The Urban Horticulture Research Group is a newly formed group of academic staff with a focus on the design and management of gardens and urban landscapes. A key focus is the selection, use and performance of designed vegetation, from public landscapes through to residential gardens, particularly in relation to available resources, maintenance and questions of success and sustainability
We use the Burnley Gardens as a research resource with our findings on plant performance regularly incorporated into the Burnley Plant Guide , a database of more than 2700 plant taxa that forms a vital tool for teaching and research. Our research includes more general aspects of nursery production, plant culture and consumer horticulture and we regularly partner with local government, industry bodies and community organisations. We also research into the role design and design history plays in landscape, including participation in engagement activities that integrate designers with site and community.
Our research is helping to improve decision making around landscape design and plant selection. We recently partnered with local government and industry professionals, to produce the Growing Green Guide , a guide to the design, construction and maintenance of green roofs, walls and facades. The Guide includes rationales and recommendations for plant selections for these novel and often challenging growing environments and was recognised with a Research and Communication Award at the 2014 Victorian AILA Awards. Our Novel Crops Research Project will broaden crop choice for home and community gardeners and public open space managers, by including species popular with, and sold by, diverse ethnic communities in Melbourne but which are not yet mainstream e.g. Kang Kong, Yam, Taro, Cassava, and Amaranth. Overall, research in this group will improve the delivery of landscape design practices with the emphasis on designing for place and function that focus’ on specific community needs, contribute to the quality of urban environment management practices and influence the policy and decision-making capacity of future managers of urban environments.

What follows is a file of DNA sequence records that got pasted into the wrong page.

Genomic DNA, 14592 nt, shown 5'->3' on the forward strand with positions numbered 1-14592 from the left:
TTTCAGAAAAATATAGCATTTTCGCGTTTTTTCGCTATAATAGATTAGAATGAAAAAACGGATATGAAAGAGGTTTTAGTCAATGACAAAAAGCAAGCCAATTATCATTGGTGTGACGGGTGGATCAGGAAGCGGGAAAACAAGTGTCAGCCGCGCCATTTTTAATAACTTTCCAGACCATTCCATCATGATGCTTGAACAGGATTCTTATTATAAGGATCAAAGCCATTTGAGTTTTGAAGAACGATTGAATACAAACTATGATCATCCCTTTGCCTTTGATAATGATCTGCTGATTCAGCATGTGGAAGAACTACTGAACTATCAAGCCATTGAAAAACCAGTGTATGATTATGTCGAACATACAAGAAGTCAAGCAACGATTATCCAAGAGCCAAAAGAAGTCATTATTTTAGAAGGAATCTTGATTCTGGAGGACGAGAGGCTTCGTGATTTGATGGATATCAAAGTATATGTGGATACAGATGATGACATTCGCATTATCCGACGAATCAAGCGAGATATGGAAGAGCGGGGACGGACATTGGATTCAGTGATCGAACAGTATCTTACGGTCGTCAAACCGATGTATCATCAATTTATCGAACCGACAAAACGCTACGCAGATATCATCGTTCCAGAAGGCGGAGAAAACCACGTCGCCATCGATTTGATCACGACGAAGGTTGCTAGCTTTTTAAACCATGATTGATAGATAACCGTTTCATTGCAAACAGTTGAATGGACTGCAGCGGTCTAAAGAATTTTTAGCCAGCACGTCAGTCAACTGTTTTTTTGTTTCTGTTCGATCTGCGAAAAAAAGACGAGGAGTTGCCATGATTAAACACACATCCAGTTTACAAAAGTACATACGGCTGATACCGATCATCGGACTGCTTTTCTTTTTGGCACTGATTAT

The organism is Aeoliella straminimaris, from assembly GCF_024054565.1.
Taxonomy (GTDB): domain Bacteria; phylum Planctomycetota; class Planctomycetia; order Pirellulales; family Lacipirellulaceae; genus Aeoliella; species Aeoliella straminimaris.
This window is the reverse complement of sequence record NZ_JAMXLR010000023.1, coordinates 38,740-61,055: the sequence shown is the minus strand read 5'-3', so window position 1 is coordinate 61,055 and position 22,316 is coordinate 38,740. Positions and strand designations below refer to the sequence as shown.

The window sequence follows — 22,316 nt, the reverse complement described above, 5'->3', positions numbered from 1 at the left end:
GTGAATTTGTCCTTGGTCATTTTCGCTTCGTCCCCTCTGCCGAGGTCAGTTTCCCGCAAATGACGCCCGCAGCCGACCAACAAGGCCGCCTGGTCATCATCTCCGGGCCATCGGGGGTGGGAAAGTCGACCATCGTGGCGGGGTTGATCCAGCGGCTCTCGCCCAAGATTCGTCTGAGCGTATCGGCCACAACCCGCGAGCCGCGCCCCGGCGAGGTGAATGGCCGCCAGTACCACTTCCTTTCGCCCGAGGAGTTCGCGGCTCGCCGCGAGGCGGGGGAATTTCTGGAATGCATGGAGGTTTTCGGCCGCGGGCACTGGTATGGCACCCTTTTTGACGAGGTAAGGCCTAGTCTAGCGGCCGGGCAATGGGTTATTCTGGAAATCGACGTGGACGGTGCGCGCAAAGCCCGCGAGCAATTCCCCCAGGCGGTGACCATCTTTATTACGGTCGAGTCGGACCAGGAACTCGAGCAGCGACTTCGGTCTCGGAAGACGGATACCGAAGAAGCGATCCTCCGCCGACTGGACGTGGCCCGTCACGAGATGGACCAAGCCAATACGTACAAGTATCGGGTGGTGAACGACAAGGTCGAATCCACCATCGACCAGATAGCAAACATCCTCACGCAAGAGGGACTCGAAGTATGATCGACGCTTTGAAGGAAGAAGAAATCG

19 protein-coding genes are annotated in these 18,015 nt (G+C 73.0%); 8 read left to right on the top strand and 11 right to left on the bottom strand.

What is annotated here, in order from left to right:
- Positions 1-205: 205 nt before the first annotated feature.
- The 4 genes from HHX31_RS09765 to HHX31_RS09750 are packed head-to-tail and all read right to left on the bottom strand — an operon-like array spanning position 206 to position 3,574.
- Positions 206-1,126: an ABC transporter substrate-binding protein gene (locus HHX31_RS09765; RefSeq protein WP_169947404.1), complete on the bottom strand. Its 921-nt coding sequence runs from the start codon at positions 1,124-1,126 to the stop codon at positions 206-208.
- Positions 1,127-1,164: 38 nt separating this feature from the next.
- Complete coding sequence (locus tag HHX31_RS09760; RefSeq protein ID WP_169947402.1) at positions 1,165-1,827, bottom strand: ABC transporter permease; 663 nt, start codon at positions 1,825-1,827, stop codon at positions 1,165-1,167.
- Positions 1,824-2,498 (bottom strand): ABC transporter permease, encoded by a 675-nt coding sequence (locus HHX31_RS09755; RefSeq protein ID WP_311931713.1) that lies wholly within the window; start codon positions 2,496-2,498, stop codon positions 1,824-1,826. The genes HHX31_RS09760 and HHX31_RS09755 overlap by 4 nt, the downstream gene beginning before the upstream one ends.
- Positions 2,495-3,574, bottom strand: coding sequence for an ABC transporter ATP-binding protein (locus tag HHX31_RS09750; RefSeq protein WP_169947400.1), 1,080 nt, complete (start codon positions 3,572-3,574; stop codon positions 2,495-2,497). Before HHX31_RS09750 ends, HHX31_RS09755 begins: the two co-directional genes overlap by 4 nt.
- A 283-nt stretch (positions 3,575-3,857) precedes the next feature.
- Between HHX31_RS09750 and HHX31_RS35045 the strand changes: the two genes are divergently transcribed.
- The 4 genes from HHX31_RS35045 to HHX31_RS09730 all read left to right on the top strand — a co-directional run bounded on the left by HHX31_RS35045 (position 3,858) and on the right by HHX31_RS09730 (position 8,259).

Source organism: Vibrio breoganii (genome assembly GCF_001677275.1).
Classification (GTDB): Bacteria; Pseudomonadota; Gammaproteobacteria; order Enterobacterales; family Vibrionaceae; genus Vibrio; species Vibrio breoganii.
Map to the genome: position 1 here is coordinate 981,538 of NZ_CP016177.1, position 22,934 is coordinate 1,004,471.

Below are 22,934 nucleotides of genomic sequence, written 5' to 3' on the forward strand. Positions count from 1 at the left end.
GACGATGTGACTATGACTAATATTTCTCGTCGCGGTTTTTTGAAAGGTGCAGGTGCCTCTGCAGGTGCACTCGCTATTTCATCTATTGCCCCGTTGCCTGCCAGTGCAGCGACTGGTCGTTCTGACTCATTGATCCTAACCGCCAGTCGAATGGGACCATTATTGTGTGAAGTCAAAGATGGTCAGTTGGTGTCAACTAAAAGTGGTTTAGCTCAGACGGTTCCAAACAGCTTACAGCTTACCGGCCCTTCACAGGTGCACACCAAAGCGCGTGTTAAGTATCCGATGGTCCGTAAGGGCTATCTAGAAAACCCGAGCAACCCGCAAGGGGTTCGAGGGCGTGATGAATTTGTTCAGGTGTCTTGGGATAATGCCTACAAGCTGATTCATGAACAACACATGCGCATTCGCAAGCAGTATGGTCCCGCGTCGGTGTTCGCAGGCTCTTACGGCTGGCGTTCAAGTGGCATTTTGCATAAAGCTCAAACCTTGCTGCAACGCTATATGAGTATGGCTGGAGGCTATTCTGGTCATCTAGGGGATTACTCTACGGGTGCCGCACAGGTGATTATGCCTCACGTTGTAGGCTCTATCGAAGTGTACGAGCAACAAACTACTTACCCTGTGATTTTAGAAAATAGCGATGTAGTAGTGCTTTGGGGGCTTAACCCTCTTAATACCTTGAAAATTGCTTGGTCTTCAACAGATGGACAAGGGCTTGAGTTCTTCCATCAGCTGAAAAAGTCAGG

- Dr. Sue Murphy (Senior Tutor / Lecturer, Plant Identification), Sue's research activities ocus on the development of selection criteria for plants and assessment tools for their performance in designed spaces, to enable designers to create maintainable and sustainable urban landscapes.
- Mr. John Rayner (Senior Lecturer in Urban Horticulture), John’s research interests are in urban landscape management, including planting design and plant selection, green roofs and facades and therapeutic landscapes.
- Ms. Kirsten Raynor (Lecturer in Urban Horticulture), Kirsten's research interests currently lie with the physiological traits of South African pelargoniums and the issues around appropriate plant selection and use for landscape functions.
- Ms. Annette Warner, Annette Warner's research is situated in the field of historic and contemporary garden and landscape practice, with a focus on the role of beauty and aesthetics in the making of the natural Australian garden.
- Dr. Chris Williams (Lecturer in Urban Horticulture), Chris Williams researches social, cultural and technical aspects of urban agriculture, with a focus on crop diversification and the experience of migrant groups in food gardening.
- Ms. Lia DeGruchy, Masters of Urban Horticulture (Project B), Lia De Gruchy is researching ways to improve vegetation management in public housing estates, through a case study of open space at the Richmond high-rise apartments.
- Ms. Peta Glenn, Masters of Urban Horticulture (Project A), Plant selection and climate change in the Royal Botanic Gardens Melbourne.